Last April, one day after the chemical attack in Khan Shaykhun, Syria, Tamara Briggs's aunt and uncle fled their hometown, Jisr al-Shughur, 62 miles northwest. Two days later a bomb took out the building next door, which in turn flattened their house. "They're in Aleppo now," Briggs says.
Jisr al-Shughur, in northwestern Syria near the Turkish border, is the town Briggs's father, Monib El-Khatib, came to Ann Arbor from in 1978 to study land-use planning at Eastern Michigan University. Briggs's mother, Jinan, followed a year later. She began taking culinary classes at a community college, and after graduating, she spent six months in France training under a pastry chef.
In 1991, the couple opened a small storefront bakery on a well-hidden side of a strip mall, offering typical French and Middle Eastern pastries, and custom-made cakes for weddings, birthdays, and anniversaries. But over time, Jinan noticed that her customers often seemed less interested in her baguettes and croissants, and were drawn more to the home-style Syrian food she gradually incorporated into her offerings.
These were foods most Syrians would never go out for, things you'd never taste unless you were invited into the home of someone from Jisr al-Shughur—a bright purple baba ghanoush, for example, the usual eggplant replaced with beets, which are abundant around Jisr al-Shughur. She made tabbouleh baladi, a salad of red and green cabbage, fine bulgur, mint, red pepper, pomegranate molasses, olive oil, tomatoes, onions, and parsley, usually made in wintertime, when brassicas are in season. And she made kibbeh al toum, a very particular version of the bulgur and ground meat amalgamations found all over the Middle East, hers taking the form of fist-size footballs of meat, grain, and garlic, boiled, then smothered in brick-colored muhammara, a puree of spiced red pepper and walnuts. "Lots of Middle Easterners are like, 'I don't what that is,' " Briggs says. "But this is what we make in our city."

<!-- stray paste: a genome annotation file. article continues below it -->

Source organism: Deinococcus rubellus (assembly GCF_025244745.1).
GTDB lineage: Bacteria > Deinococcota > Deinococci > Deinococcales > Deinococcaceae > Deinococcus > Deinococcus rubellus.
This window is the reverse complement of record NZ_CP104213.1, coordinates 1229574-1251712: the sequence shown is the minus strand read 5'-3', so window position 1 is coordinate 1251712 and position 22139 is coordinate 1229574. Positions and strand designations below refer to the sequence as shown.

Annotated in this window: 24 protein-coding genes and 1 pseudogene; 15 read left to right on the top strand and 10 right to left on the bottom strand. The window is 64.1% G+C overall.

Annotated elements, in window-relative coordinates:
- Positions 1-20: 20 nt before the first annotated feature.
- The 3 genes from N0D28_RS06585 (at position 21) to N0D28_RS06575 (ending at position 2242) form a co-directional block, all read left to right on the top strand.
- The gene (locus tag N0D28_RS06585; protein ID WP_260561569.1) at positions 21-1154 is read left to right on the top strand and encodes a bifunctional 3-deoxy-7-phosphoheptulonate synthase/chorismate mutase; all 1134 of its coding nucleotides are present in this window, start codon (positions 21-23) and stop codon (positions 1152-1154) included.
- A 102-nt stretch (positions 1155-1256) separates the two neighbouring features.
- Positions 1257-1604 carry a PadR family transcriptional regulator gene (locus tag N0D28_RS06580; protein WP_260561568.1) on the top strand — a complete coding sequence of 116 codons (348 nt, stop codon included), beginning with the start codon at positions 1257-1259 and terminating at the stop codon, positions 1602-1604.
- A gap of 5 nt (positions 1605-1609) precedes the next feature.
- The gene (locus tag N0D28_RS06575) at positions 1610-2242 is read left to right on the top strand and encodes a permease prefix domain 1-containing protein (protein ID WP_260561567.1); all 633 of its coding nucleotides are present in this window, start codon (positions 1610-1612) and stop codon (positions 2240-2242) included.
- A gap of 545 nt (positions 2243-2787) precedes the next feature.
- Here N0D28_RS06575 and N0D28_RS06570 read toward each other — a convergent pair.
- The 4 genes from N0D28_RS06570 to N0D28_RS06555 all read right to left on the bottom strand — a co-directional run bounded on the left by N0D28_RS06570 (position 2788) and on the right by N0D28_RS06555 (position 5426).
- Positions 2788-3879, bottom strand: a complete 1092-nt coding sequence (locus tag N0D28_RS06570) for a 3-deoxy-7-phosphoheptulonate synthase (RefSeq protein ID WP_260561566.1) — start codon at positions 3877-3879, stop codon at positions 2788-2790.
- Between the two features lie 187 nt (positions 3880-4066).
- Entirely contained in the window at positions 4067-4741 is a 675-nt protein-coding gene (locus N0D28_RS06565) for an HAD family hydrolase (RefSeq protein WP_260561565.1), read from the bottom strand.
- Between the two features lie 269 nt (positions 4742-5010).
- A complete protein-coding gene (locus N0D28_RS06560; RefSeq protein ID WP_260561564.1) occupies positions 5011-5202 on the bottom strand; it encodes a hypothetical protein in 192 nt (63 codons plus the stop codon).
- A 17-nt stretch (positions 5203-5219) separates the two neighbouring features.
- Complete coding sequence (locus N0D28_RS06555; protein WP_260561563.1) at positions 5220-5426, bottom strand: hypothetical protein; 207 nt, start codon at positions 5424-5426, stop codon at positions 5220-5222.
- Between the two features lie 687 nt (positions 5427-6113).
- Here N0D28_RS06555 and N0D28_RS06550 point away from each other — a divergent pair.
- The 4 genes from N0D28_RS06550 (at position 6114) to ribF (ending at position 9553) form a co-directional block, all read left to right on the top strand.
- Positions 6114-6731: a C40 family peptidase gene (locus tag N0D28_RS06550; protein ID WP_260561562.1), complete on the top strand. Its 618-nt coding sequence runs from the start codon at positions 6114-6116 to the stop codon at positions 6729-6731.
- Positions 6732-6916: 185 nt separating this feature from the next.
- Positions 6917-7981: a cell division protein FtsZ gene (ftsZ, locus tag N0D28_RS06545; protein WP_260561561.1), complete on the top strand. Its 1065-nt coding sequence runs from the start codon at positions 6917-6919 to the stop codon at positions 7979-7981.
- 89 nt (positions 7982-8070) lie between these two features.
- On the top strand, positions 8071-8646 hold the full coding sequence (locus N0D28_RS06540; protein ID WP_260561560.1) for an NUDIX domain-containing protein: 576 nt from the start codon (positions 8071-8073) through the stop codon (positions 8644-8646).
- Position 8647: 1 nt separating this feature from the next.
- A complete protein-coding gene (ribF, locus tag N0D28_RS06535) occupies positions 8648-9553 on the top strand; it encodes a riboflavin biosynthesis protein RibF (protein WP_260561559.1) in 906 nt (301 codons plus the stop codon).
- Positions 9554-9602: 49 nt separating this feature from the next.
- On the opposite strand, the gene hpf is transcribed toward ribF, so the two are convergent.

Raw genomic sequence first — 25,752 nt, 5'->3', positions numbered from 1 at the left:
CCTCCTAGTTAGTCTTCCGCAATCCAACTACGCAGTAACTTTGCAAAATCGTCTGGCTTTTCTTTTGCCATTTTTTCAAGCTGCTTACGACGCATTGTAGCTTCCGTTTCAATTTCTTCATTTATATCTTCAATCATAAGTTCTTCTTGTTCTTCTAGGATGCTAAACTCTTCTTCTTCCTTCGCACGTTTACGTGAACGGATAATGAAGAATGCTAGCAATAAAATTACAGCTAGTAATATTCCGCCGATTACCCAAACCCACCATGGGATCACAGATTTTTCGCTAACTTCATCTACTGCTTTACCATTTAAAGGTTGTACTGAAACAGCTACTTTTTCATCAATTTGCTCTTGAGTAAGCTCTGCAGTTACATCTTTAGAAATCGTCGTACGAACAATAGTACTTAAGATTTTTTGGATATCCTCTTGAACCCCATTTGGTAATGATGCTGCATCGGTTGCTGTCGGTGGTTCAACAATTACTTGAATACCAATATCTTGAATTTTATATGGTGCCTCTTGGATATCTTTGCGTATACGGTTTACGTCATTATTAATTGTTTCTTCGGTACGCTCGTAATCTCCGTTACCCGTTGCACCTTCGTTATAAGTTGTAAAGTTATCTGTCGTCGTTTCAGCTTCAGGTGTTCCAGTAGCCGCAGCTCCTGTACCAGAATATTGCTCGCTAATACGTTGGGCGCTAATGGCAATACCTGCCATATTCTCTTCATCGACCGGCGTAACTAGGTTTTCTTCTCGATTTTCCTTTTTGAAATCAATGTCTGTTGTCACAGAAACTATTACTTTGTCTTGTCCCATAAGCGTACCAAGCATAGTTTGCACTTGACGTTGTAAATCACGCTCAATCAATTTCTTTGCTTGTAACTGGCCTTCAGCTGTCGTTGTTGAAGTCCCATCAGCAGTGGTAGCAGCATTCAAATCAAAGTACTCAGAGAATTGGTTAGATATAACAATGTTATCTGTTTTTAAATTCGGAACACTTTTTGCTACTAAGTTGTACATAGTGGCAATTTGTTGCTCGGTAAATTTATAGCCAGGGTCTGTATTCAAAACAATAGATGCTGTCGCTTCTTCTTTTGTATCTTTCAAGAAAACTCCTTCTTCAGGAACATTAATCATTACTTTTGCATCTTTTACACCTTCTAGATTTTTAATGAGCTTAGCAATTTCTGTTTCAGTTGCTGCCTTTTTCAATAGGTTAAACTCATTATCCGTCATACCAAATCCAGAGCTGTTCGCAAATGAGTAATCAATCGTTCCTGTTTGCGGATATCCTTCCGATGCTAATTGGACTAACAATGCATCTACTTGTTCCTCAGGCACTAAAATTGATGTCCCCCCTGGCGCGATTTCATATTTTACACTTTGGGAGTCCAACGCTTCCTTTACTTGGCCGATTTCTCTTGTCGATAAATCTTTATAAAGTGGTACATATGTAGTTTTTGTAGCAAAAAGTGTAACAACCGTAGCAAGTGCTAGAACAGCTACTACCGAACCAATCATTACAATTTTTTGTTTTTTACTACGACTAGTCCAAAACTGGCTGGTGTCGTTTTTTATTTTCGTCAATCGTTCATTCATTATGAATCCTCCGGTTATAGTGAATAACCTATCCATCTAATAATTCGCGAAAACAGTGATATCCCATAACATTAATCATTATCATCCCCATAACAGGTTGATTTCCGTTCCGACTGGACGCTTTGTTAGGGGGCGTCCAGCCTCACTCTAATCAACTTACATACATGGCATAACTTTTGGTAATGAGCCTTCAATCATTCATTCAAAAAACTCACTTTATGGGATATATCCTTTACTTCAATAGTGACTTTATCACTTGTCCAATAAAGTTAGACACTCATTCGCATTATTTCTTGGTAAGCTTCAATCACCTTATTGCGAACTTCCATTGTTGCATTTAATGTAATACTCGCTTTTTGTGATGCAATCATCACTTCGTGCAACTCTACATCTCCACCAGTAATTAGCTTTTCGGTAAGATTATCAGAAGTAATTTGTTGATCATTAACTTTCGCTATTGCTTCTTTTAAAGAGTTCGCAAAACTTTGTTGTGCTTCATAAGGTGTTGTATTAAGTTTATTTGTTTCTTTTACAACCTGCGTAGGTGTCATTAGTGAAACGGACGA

Over 26 years Exotic Bakeries & Syrian Cuisine, evolved into a kind of full-service deli—something that doesn't actually exist in Syria. It's also been the sole proprietor of Syrian food in Ann Arbor, and one of the very few in the Detroit metropolitan area. Even in nearby Dearborn—which has the largest proportion of Arab-Americans in the U.S. and is the country's promised land for great Middle Eastern food—there's only one dedicated Syrian restaurant.
"Syrians are known to be highly educated," Briggs says. "That's why you won't see a lot of restaurants." Also, Syrian immigration to the Detroit area historically has been limited, relative to Lebanese, and more recently, Yemeni and Iraqi. But since the start of 2015, nearly 19,000 Syrian refugees have been resettled in the U.S. Over 2,000 of them are in Michigan, more than any other state apart from California.
Many of these families are living in small homes in nearby Ypsilanti. A few have found work here and there making labor-intensive food like kibbeh for restaurants and parties. One woman waiting for her green card works in the kitchen of the Briggs family's deli.
The family refurbished a car for her, and they're working on others for refugees in need. The deli is set up as a drop-off point for donations of toys, clothing, furniture, appliances, and other goods for the newcomers.